Tuesday, October 31, 2006


Apparently the song "A Pittance of Time" has been around for a few years now, but I had not heard of it until today when I was checking the Royal Canadian Legion website for music for the Remembrance Day Memorial Service. At first I shied away from the large banner for the song, clicking instead on the settings of "In Flanders Fields," but finding that (for me) they did not do the poem justice. When I listened to "A Pittance of Time," even the first few lines drew me in. At songwriter Terry Kelly's website there is background on the incident that sparked the song, and a compelling video.

On Remembrance Day in Arcola, the Memorial Service begins at 10:45 a.m. in the MacMurray Theatre; please wear your poppy. On the preceding Sunday, November 5th, part of the regular service of worship at the United Church will be devoted to Remembrance, and members of the Legion will be in attendance. That service also begins at 10:45 a.m.

Monday, October 30, 2006

Shooting in the Dark

I believe this comment over at sda may have been aimed at me:
I have noticed that some environmentalists are very selective in their concerns.I know of one that gets on a plane,flys halfway around the world using more fuel than my 2000 acre farm does in at least three years,to educate people that could get the same information from a book or the internet.He then comes home and says how well THEY treat their environment.I believe that he is a graduate of the CBC-David Suzuki school "of the other guy make changes" school of environmentalism.
Sorry, spike, you missed. Just because I'm married to him doesn't mean I agree with him. And just because he's married to me doesn't mean he's an environmentalist.

By the way, I don't recall him saying they treat their environment well. I recall him mentioning walking to work in Kathmandu and crossing a bridge over the "sewer" - he figured that was a more accurate word for it than "river" would be. And he mentioned arriving at work and blowing his nose, which was crusted with just as much grime from the air as if he had been shovelling inside a granary.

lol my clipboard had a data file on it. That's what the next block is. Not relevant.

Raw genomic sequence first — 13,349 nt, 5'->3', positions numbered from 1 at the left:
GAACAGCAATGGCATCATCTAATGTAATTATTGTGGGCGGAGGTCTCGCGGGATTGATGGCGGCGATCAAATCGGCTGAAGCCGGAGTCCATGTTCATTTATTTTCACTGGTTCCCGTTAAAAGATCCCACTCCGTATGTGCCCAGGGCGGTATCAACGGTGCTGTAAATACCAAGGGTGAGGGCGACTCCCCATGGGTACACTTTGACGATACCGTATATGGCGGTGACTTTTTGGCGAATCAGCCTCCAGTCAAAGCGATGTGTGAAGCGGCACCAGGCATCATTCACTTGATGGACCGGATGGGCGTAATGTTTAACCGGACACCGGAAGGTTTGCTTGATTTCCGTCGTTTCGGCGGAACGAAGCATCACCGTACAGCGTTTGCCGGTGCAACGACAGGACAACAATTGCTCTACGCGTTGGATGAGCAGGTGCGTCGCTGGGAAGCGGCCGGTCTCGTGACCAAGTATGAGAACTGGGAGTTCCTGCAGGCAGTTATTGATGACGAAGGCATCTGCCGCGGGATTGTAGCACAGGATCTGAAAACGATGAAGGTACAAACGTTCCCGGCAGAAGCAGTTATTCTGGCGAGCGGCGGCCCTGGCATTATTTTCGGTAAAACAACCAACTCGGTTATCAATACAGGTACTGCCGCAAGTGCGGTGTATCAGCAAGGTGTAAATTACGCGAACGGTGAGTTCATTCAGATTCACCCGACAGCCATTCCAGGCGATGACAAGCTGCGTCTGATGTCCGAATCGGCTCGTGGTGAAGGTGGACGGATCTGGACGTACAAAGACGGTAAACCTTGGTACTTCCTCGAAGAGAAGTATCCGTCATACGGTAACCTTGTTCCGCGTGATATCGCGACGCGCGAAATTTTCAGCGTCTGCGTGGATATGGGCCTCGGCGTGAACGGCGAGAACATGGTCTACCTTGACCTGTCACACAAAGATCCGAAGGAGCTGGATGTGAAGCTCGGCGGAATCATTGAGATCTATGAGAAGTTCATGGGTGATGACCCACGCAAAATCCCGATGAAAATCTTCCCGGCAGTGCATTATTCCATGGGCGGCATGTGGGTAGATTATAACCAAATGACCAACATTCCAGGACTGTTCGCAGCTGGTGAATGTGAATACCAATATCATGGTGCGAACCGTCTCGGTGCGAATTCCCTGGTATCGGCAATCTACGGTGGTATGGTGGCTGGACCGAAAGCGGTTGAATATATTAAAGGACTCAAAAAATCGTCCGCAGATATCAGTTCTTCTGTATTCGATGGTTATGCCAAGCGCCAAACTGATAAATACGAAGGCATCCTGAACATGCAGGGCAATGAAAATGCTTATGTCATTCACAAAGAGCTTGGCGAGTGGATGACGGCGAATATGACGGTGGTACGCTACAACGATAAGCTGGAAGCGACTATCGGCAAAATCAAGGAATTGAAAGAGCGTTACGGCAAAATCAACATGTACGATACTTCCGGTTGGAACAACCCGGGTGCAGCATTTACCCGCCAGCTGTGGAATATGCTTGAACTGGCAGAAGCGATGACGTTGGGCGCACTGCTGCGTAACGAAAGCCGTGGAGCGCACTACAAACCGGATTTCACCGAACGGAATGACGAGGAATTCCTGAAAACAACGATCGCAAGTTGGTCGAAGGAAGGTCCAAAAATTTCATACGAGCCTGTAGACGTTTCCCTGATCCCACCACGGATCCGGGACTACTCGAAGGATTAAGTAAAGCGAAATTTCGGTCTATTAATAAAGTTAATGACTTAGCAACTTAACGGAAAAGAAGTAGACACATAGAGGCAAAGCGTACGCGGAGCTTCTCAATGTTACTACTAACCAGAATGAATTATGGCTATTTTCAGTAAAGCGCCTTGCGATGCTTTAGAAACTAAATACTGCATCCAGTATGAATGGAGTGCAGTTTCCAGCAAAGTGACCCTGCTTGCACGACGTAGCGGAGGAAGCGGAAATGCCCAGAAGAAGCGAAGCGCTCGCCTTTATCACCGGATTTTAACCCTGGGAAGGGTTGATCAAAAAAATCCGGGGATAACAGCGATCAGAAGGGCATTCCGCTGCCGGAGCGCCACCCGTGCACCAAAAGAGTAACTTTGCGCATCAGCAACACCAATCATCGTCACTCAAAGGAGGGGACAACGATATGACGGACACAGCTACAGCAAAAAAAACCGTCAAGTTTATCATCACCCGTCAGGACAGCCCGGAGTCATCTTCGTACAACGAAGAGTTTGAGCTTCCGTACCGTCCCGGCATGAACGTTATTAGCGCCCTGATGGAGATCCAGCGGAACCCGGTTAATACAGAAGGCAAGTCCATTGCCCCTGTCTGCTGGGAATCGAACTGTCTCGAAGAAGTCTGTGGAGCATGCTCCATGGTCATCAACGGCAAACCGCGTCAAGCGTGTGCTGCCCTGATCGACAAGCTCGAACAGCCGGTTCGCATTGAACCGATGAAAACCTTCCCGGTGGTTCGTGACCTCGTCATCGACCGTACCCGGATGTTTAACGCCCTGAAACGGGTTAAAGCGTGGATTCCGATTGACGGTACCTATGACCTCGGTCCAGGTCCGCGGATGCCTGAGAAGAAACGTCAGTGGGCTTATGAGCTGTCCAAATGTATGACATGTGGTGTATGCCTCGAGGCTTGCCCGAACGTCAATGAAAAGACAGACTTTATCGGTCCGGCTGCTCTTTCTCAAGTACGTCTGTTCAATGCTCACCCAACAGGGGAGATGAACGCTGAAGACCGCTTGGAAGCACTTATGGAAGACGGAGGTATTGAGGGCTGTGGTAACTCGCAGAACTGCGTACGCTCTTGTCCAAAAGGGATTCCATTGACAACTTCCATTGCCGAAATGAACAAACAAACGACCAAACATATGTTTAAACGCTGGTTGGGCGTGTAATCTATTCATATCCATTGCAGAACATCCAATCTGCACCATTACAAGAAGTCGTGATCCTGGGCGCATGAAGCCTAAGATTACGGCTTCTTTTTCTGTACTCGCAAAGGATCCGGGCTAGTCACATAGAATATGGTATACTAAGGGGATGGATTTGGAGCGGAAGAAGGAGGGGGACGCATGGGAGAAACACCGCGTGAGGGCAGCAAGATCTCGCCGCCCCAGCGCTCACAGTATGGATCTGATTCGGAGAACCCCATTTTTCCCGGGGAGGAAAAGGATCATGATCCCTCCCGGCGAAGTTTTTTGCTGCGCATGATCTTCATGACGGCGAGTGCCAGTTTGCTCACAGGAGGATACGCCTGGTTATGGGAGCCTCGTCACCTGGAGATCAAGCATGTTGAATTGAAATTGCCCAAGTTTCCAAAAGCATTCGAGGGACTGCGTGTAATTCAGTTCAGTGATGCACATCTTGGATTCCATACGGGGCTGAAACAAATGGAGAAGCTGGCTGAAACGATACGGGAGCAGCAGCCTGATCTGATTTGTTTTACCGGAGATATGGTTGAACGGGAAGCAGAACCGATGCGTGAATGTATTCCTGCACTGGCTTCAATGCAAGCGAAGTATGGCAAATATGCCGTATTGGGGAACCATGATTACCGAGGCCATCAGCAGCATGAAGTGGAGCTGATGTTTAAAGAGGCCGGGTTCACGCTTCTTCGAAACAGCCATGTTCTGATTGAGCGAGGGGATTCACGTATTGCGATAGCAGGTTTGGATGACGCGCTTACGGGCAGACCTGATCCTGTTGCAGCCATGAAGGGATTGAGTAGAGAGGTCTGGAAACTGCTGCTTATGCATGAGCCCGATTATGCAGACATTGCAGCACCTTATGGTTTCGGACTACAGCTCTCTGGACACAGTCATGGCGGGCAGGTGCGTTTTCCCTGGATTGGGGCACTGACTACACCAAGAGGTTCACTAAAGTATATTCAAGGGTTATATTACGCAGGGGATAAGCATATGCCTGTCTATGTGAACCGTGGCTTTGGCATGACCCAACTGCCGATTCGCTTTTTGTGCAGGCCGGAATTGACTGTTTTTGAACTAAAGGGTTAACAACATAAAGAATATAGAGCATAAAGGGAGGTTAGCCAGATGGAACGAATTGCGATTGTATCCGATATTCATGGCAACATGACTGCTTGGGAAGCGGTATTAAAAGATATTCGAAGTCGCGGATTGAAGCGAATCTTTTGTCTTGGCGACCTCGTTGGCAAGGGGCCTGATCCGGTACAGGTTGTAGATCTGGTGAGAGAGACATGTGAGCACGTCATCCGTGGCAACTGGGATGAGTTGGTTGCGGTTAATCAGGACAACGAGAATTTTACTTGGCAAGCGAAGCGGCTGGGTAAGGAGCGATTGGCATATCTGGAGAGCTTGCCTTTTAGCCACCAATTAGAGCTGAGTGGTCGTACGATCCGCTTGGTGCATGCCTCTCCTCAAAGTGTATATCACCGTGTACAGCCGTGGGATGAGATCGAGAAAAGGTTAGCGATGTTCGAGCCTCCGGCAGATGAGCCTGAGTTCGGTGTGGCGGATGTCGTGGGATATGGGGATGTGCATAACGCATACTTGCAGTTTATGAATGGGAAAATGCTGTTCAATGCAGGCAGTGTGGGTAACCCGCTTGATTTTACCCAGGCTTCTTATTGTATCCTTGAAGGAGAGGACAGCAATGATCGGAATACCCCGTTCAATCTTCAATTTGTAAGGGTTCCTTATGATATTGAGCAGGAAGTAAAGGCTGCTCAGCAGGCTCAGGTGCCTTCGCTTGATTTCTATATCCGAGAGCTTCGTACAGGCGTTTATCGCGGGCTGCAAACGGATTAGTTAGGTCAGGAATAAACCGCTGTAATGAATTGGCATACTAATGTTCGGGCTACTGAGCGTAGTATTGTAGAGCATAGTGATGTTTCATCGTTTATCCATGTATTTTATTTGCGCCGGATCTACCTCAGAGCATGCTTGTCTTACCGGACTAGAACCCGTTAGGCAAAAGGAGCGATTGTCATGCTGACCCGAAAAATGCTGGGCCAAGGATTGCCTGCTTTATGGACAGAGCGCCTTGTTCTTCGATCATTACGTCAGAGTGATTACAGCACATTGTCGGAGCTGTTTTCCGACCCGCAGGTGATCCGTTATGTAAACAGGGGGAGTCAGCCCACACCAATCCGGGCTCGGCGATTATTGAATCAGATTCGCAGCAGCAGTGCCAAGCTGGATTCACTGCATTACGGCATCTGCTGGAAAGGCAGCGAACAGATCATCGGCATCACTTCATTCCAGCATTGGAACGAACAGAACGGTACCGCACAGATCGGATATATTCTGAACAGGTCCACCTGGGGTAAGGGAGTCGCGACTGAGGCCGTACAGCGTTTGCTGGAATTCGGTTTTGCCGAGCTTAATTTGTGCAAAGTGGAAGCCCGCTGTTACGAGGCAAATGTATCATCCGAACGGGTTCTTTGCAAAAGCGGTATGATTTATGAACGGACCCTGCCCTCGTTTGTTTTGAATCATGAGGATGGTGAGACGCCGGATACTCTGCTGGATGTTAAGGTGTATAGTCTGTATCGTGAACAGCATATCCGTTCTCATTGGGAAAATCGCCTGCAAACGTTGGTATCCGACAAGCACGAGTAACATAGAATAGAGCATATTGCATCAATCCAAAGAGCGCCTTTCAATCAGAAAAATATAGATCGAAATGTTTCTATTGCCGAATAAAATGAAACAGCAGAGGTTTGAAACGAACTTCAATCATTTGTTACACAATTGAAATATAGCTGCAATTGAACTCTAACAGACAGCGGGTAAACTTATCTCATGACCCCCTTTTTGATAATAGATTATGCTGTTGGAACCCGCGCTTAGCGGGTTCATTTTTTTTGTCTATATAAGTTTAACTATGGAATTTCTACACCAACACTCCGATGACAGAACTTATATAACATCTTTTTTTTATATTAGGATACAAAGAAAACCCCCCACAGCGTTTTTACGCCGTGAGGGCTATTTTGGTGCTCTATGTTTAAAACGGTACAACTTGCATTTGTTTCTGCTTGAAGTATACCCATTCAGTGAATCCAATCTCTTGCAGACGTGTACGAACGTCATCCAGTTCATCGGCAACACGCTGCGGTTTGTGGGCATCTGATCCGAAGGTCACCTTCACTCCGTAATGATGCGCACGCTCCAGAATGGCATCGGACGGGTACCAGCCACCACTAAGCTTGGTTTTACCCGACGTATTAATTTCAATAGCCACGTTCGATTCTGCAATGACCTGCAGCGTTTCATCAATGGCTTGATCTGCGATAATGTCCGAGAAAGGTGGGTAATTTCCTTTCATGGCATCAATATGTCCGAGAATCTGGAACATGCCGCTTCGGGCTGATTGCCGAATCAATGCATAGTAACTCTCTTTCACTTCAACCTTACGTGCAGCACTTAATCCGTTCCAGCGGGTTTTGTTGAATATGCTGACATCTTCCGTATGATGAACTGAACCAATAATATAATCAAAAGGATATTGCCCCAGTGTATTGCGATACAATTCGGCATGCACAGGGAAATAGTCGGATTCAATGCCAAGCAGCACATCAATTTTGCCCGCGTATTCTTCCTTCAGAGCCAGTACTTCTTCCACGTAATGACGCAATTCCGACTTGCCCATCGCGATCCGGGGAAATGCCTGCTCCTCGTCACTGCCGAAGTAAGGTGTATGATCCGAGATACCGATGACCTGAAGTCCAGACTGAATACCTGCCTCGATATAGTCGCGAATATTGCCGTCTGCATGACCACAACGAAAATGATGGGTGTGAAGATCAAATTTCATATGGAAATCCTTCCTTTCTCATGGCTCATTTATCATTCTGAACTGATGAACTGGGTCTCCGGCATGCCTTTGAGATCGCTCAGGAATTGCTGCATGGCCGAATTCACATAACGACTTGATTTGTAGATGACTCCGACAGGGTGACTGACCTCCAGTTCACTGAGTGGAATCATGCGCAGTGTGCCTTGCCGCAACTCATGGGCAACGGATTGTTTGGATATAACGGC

But your closing comment is very amusing. He is always insisting that people must stop trying to change other people, and instead change themselves. It's working very well for him: as long as he can keep the rest of us busy fixing ourselves, it keeps the heat away from him!

(Ouch, I'm a little snarky today, no?)

Navigable Waters - Again

Kate is celebrating David Suzuki's announcement that he will retire, by re-running a piece about the enduring health of Moose Mountain Creek. I figure my piece about our general ignorance of that creek is worth another read (or at least a look for the picture at the end).

(Link fixed)

Sunday, October 29, 2006

Finish the Story

She woke from a dream that seemed significant somehow, and lay still, wondering what it meant. The possibilities circled in her mind until the ideas blurred and the phrases grew strange and poignant again, and she dozed some more. At last, with a particularly odd phrase tickling her mind, and the pressure of her bladder grown too great, she came awake again, threw the blankets back, and flicked her ankle free of the sheet. In the corner of her vision, she saw her husband throwing his side of the blankets onto the same ridge down the middle of the bed. Something seemed strange, something about the way he moved, just as suddenly and briskly as she; as if her hurry had reminded him of some deadline that she herself did not remember. But before she could frame that thought, she noticed the flick of his ankle, just like hers, except that there was no sheet for him to kick free of; he would never have had his feet covered. And then he was sitting up sharply, almost simultaneously with her own sitting up.

She: "What are you doing?"

He: "Copying you."

Bicycles, Energy Cycles, Life Cycles